Discharge permit granted
The Norwegian Climate and Pollution Agency (Klif) has granted CO2 Technology Centre Mongstad (TCM) a discharge permit for its operations.
- In our opinion, the emissions from TCM will neither isolated nor as a whole cause unacceptable impacts to human health or the environment, says Ellen Hambro, Director of the Norwegian Climate and Pollution Agency (Klif).In the press release from Klif, she also expresses excitement about the important work soon to start at Mongstad:
- Carbon Capture and Storage is essential for the world to reach the global climate goals. In that context, the technology development of TCM is extremely important, Hambro says.
TCM has over the course of the last twelve months provided a lot of new research results regarding amine degradation products, and have been in close dialogue with the Norwegian Climate and Pollution Agency (Klif) during the application process.
Recognized research institutions have performed the research, and the results – confirming that emissions from TCM will not have any negative environmental consequences – are handed over to the authorities.
TCM will continue to closely follow up and monitor the emission levels from its facilities, and keep the authorities informed according to the laws and regulations. We will also keep up our good dialogue with the local authorities and Klif.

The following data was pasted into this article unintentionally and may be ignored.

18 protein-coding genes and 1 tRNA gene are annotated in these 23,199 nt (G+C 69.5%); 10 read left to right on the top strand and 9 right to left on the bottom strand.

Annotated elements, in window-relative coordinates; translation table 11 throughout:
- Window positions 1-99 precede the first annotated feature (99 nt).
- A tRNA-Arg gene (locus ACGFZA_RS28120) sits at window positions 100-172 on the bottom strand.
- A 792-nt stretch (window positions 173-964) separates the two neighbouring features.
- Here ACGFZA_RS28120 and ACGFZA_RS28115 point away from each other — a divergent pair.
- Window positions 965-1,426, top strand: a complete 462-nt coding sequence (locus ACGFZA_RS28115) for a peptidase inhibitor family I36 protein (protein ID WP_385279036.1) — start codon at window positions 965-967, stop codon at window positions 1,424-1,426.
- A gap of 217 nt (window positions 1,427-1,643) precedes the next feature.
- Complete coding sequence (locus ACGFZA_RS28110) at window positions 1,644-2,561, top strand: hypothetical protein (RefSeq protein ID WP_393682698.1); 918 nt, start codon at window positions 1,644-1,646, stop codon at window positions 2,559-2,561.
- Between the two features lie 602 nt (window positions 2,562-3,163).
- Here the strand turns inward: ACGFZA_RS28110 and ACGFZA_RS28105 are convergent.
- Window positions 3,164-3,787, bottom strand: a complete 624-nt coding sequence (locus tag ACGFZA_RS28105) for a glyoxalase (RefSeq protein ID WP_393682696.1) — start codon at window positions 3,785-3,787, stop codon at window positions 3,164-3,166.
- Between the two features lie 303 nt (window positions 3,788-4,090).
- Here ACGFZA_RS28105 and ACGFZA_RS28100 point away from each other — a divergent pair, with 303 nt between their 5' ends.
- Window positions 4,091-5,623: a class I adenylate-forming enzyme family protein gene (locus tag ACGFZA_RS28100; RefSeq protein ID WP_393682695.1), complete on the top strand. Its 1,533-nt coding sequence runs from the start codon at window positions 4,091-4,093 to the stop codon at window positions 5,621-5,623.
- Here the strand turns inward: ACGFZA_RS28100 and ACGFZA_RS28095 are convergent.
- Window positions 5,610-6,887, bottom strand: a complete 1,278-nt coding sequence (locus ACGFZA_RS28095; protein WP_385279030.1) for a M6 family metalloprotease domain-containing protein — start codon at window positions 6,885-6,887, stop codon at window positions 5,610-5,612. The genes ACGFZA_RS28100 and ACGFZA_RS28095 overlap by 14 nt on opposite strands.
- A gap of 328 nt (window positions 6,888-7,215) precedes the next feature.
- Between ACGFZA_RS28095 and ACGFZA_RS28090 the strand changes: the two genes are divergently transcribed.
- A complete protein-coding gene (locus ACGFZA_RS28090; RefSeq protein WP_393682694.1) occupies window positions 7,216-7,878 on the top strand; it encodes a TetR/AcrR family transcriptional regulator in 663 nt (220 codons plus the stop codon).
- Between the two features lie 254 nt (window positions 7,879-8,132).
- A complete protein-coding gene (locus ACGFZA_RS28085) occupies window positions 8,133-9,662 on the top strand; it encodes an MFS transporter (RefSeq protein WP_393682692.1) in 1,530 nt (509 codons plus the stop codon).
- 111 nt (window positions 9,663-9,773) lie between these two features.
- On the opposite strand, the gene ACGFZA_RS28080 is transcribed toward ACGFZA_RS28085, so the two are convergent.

TCM now has two weeks to comment on the draft discharge permit.
The USD 1 billion Technology Center at Mongstad (TCM) is now 80% complete and will be one of-a-kind in the world, with two large scale CO2 capture technologies tested with two real life CO2 point sources: a power plant and an oil refinery. The CO2 technologies are being provided by Aker and Alstom.
The objective is to demonstrate technologies at a scale that will give necessary experience and confidence for construction of these plants on a major scale, and contribute significantly to reduction of CO2 emissions from large point sources worldwide.